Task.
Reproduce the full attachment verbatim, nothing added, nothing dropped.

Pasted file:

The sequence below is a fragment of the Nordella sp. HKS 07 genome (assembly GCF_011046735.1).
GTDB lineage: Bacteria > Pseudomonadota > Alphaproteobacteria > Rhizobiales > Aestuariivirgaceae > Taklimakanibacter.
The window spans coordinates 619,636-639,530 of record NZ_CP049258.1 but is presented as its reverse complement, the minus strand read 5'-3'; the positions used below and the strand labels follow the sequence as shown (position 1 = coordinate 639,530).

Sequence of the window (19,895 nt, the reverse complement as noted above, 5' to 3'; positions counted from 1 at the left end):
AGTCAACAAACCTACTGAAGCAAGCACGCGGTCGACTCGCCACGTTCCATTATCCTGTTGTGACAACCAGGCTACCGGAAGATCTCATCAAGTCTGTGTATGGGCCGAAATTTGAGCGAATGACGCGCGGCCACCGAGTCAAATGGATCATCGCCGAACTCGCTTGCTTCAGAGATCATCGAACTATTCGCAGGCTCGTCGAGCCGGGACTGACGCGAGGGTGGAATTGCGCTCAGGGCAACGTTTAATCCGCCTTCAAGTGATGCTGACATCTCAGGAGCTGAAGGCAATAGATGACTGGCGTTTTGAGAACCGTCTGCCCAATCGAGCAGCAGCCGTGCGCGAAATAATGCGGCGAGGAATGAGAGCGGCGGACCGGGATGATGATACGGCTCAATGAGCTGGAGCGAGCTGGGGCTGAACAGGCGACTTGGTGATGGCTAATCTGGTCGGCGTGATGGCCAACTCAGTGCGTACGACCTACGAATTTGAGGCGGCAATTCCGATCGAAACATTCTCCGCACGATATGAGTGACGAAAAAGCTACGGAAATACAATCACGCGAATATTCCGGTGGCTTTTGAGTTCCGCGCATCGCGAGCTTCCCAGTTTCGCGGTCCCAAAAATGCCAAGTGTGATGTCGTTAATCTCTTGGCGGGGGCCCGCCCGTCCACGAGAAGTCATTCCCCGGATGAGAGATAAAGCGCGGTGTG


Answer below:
The sequence below is a fragment of the Nordella sp. HKS 07 genome (assembly GCF_011046735.1).
GTDB lineage: Bacteria > Pseudomonadota > Alphaproteobacteria > Rhizobiales > Aestuariivirgaceae > Taklimakanibacter.
The window spans coordinates 619,636-639,530 of record NZ_CP049258.1 but is presented as its reverse complement, the minus strand read 5'-3'; the positions used below and the strand labels follow the sequence as shown (position 1 = coordinate 639,530).

Sequence of the window (19,895 nt, the reverse complement as noted above, 5' to 3'; positions counted from 1 at the left end):
AGTCAACAAACCTACTGAAGCAAGCACGCGGTCGACTCGCCACGTTCCATTATCCTGTTGTGACAACCAGGCTACCGGAAGATCTCATCAAGTCTGTGTATGGGCCGAAATTTGAGCGAATGACGCGCGGCCACCGAGTCAAATGGATCATCGCCGAACTCGCTTGCTTCAGAGATCATCGAACTATTCGCAGGCTCGTCGAGCCGGGACTGACGCGAGGGTGGAATTGCGCTCAGGGCAACGTTTAATCCGCCTTCAAGTGATGCTGACATCTCAGGAGCTGAAGGCAATAGATGACTGGCGTTTTGAGAACCGTCTGCCCAATCGAGCAGCAGCCGTGCGCGAAATAATGCGGCGAGGAATGAGAGCGGCGGACCGGGATGATGATACGGCTCAATGAGCTGGAGCGAGCTGGGGCTGAACAGGCGACTTGGTGATGGCTAATCTGGTCGGCGTGATGGCCAACTCAGTGCGTACGACCTACGAATTTGAGGCGGCAATTCCGATCGAAACATTCTCCGCACGATATGAGTGACGAAAAAGCTACGGAAATACAATCACGCGAATATTCCGGTGGCTTTTGAGTTCCGCGCATCGCGAGCTTCCCAGTTTCGCGGTCCCAAAAATGCCAAGTGTGATGTCGTTAATCTCTTGGCGGGGGCCCGCCCGTCCACGAGAAGTCATTCCCCGGATGAGAGATAAAGCGCGGTGTG